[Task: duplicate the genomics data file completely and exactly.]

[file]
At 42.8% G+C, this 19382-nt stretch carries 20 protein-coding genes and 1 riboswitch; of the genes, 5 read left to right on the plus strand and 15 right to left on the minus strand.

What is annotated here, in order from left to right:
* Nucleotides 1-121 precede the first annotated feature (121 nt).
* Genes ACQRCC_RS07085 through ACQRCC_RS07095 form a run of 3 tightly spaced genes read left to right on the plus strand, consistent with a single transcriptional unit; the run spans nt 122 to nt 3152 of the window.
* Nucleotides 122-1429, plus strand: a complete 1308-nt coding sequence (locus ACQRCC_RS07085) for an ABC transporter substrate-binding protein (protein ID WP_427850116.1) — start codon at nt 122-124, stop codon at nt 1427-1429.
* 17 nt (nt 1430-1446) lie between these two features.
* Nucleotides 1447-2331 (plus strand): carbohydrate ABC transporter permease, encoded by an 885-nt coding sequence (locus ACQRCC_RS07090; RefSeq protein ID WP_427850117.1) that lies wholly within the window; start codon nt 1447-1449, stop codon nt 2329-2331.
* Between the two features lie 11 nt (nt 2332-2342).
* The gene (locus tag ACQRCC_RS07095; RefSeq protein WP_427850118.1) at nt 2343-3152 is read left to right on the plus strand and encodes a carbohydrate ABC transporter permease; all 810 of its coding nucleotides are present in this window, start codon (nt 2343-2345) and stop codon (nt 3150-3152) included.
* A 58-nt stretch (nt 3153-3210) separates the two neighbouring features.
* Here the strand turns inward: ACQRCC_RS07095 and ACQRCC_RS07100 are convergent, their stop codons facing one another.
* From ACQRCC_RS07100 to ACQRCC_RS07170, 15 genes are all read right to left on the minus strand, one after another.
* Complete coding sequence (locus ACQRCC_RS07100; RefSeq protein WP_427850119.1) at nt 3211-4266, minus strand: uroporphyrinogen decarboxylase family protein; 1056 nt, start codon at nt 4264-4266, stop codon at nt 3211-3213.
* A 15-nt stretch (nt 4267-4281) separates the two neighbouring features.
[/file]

At 42.8% G+C, this 19382-nt stretch carries 20 protein-coding genes and 1 riboswitch; of the genes, 5 read left to right on the plus strand and 15 right to left on the minus strand.

What is annotated here, in order from left to right:
* Nucleotides 1-121 precede the first annotated feature (121 nt).
* Genes ACQRCC_RS07085 through ACQRCC_RS07095 form a run of 3 tightly spaced genes read left to right on the plus strand, consistent with a single transcriptional unit; the run spans nt 122 to nt 3152 of the window.
* Nucleotides 122-1429, plus strand: a complete 1308-nt coding sequence (locus ACQRCC_RS07085) for an ABC transporter substrate-binding protein (protein ID WP_427850116.1) — start codon at nt 122-124, stop codon at nt 1427-1429.
* 17 nt (nt 1430-1446) lie between these two features.
* Nucleotides 1447-2331 (plus strand): carbohydrate ABC transporter permease, encoded by an 885-nt coding sequence (locus ACQRCC_RS07090; RefSeq protein ID WP_427850117.1) that lies wholly within the window; start codon nt 1447-1449, stop codon nt 2329-2331.
* Between the two features lie 11 nt (nt 2332-2342).
* The gene (locus tag ACQRCC_RS07095; RefSeq protein WP_427850118.1) at nt 2343-3152 is read left to right on the plus strand and encodes a carbohydrate ABC transporter permease; all 810 of its coding nucleotides are present in this window, start codon (nt 2343-2345) and stop codon (nt 3150-3152) included.
* A 58-nt stretch (nt 3153-3210) separates the two neighbouring features.
* Here the strand turns inward: ACQRCC_RS07095 and ACQRCC_RS07100 are convergent, their stop codons facing one another.
* From ACQRCC_RS07100 to ACQRCC_RS07170, 15 genes are all read right to left on the minus strand, one after another.
* Complete coding sequence (locus ACQRCC_RS07100; RefSeq protein WP_427850119.1) at nt 3211-4266, minus strand: uroporphyrinogen decarboxylase family protein; 1056 nt, start codon at nt 4264-4266, stop codon at nt 3211-3213.
* A 15-nt stretch (nt 4267-4281) separates the two neighbouring features.